4. Reduce the amount of foods of animal origin (meat, dairy products and eggs) served, as livestock farming is one of the most significant contributors to climate change, and promote meals rich in fruit, vegetables, pulses, wholegrains and nuts. Ensure that meat, dairy products and eggs are produced to high environmental and animal welfare standards. See the website of Compassion in World Farming's Eat Less Meat campaign (http://www.eatlessmeat.org) for more information. When you have made the committment to cage free eggs apply for a Good Egg award to promote your good work http://rnzspca.org.nz/bluetick/good-egg-awards.
5. Choose Fairtrade-certified products for foods and drinks imported from poorer countries, to ensure a fair deal for disadvantaged producers. Find suppliers of fair trade products here http://www.fta.org.au/buy-sell. Pledge to be a Fairtrade workplace http://www.fairtrade.com.au/get-involved/workplace and hold a Fairtrade Coffee Break to raise money during Fairtrade fortnight.
6. Promote health and well-being by offering generous portions of vegetables, fruit and starchy staples like wholegrains, cutting down on salt, fats and oils, and cutting out artificial additives (for advice on healthy eating see http://www.diabetes.org.nz/food_and_nutrition). Think of creative ideas to help your staff and customers access healthier and more sustainable food. One idea is to start a food buying co-op especially if you already have a relationship with wholesalers. Letting your staff access the lower prices associated with bulk purchasing could help them eat better food (see this website for tips on starting food purchasing co-ops www.foodcoops.org)
7. Avoid bottled water (including water coolers that aren't plumbed in) and instead serve plain or filtered tap water in reusable jugs or bottles, to minimise transport and packaging waste. For information about the environmental problems associated with bottled water, see Sustain's report: Have you bottled it? How drinking tap water can help save you and the planet - (http://www.sustainweb.org/page.php?id=137).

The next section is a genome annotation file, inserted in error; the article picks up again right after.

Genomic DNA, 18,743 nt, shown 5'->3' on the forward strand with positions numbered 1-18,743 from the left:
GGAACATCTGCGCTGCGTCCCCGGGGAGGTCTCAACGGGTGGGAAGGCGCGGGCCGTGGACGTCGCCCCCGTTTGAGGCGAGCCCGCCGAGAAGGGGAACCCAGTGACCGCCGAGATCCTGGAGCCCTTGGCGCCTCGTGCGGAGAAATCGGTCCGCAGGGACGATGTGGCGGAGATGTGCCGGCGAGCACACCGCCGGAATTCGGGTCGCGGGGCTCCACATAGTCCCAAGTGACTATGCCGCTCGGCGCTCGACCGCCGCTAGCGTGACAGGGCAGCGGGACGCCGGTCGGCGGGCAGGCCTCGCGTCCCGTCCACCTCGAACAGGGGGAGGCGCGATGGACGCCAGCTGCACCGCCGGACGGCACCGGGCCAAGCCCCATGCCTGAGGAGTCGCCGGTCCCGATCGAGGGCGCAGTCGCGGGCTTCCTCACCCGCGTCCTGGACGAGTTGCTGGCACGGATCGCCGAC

8. Communication. If you are putting all of this work into purchasing healthy and sustainable food you should make sure that the people eating the food know about it. Add a sentence or two to the end of your menus that explain your commitments (e.g. "all animal products are free range"). Use the names of your suppliers in the menu descriptions. You could put together a supplier map that your customers can look at. Look for schemes you can sign up to that have logos that customers look out for (http://www.consciousconsumers.org.nz/).
If you don't do your own catering but organise it for meetings and events, put a sign on the table telling people where the food comes from and what commitments you have about food purchasing.
9. Waste - food and packaging, energy and water. What do you do with your food waste? Can you think of a better use for it? It could be composted (http://www.wellington.govt.nz/services/rubbrecyc/kaitocompost.html), taken home for someone's worm farm or if still edible shared with others (http://kaibosh.org.nz/index.html).
Monitor your energy and water use in your kitchen with the rest of your building and make targets to reduce them. Monitor your inorganic waste such as packaging and keep talking to your suppliers about how to reduce that.
Other good resources: